On the day that England fought back, a question still lingered. The revival was overdue and worthwhile though it was some way short of redemption. For now, the open-topped buses should remain in the garage.
Australia’s batsmen, put under the cosh by England’s bowlers, gave a demonstration of how not to deal with the circumstances at hand, presumably using the template laid down by their opponents throughout the series. The second day of the fourth Test was as fruitless for scoring runs as the first.
They came at barely more than two an over, a dreadful advertisement for drop-in pitches. Yet a week ago in a Twenty20 match on a pitch two strips along on the square here the Melbourne Stars scored 208. Different format, different mindset but, in case these blokes ever forget, the same game.
ASHES PODCAST: Stephen Brenkley and Tom Collomosse discuss the second day of the Fourth Test. Listen below…
England bowled with real discipline. They had to. Their first innings had been brought to a frightening, juddering halt by Mitchell Johnson, this time just the 145 short of the 400 they are forever seeking and rarely attaining (just once in their past 15 Tests).
The addition of an authentic all-rounder has made a discernible difference to the tourists. Since Ben Stokes was introduced to the team for the second Test at Adelaide (mostly to allow the playing of two spinners) he has looked and felt the part. He adds a new dimension to the attack and yesterday he was the preferred first-change bowler.
It gives England the opportunity to use their seamers in short spells if they wish and to sustain an attacking position. This may well have contributed to Jimmy Anderson’s most effective day of the series, and probably since his wonderful match at Trent Bridge in July. Down on pace as he now is, he was canny in his changes of angle and pace and will have been delighted to extract some reverse swing.
With Stuart Broad finding awkward lift and Tim Bresnan asserting his control, going at under two runs an over, England forced Australia to panic. And this time they did not leave them any wriggle room. England’s lead was 91 when the ninth wicket fell and the day was done.
Johnson was as usual irresistible against a lower order who were not remotely equipped to deal with his pace and brutality. He took his tally of wickets for the series to 28, 18 of which have come in four separate clutches for just 51 runs.
It was the second with his fifth ball of the day that cast a cloud over proceedings. Johnson had already removed Tim Bresnan with a bouncer flapped despairingly to short leg.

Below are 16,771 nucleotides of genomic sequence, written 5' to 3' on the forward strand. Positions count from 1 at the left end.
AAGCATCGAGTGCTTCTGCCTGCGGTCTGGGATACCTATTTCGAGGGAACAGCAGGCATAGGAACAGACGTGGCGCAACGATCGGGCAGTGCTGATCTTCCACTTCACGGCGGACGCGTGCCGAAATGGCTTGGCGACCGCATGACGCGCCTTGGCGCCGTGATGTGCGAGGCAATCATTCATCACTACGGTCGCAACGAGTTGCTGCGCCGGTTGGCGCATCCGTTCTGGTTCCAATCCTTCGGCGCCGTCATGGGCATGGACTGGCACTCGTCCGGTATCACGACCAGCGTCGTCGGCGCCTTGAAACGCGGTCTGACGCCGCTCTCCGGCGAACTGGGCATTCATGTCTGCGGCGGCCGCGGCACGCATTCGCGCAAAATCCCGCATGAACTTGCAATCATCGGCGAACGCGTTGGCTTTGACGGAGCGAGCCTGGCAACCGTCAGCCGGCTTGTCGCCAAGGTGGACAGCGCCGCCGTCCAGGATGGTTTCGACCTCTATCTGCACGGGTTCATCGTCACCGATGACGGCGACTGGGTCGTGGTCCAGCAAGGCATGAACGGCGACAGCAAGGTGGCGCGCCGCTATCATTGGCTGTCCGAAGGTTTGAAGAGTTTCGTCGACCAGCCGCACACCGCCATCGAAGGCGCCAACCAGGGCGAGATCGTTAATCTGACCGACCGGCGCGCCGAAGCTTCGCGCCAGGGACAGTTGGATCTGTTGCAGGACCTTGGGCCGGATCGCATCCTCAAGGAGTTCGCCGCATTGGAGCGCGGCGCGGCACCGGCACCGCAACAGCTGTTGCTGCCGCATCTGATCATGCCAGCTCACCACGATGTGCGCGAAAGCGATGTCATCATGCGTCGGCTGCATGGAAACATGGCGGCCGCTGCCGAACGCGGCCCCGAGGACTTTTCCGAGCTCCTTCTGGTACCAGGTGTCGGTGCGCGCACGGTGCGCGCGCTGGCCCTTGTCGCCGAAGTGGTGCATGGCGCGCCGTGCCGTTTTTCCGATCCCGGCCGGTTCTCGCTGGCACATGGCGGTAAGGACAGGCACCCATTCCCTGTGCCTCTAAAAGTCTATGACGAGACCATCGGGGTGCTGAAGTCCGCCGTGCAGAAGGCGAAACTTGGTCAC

Kevin Pietersen pulled out of one pull shot and then essayed an ugly cross-batted hoick to a straight ball which splayed his stumps. It was swiftly billed on one social networking site as the worst cricket stroke ever played.
This was probably an over-reaction. On the other hand, it might have been much too restrained. It was at best the product of a confused mind. Was he wondering what was best for the team or best for himself?
There was a case for playing strokes because the self-containment of the first day had gone too far. But this was less a stroke than a vainglorious heave – sod you, boys, let’s get out of here.
Pietersen had spent four hours the previous day batting within himself, resolutely declining to take the attack to Australia as if it all meant so much to him that he was damned if he was going to make a mistake.
The result had been a laborious fifty, though there have been a few of those in his canon lately. Now with England seven wickets down he decided on a complete reversal of policy.
It was ugly, thoughtless cricket and, although Pietersen was easily the top run-scorer in England’s innings, the time has arrived when he should be asking himself (and we should be asking him) what it is he stands for as an England Test batsman. Throughout this series, the word has come from the camp that Kevin wants nothing more than to succeed.
At a press conference on Christmas Eve, Pietersen explained that he was pretty happy with his form but had simply not been able to turn starts into something of substance in this series.
But his innings have been littered with contradictory messages. They have not been the work of a man who craves to prolong his career much beyond the week after next. He may think that he does but the way he is playing suggests something rather less than durability.
The counter to that, naturally, is that he was England’s top scorer for the first time in the series and for the third time in the year had scored one of his slowest Test fifties. Maybe he simply thought that Johnson was about to sweep away the tail anyway so there was nothing else for it.
The total of 255 looked too few and another healthy crowd of 77,453 (a whole Test match’s worth of attendance at any English ground) obviously thought so. It soon became evident something was up, which is what happens when cricket grounds are in reality football grounds. The square at the MCG is dropped in these days at the end of every AFL season.
Chris Rogers played vigilantly as four partners came and went. He wants a hundred in this series to secure his place for a little longer, knowing that there will be no second chances for an opening batsman of 36.
David Warner was guilty of hubris, playing a shot a ball and more or less gifting Anderson a wicket. Stokes brought one back to take Shane Watson’s inside edge on the drive, Michael Clarke left a ball from Anderson which took his off stump and Steve Smith was superbly held at second slip off a fiercely edged drive.
Ian Bell was the catcher, new to the position after the shock retirement of Graeme Swann, who did the job for more than 50 Tests. Things move on quickly. The second slip is dead, long live the second slip.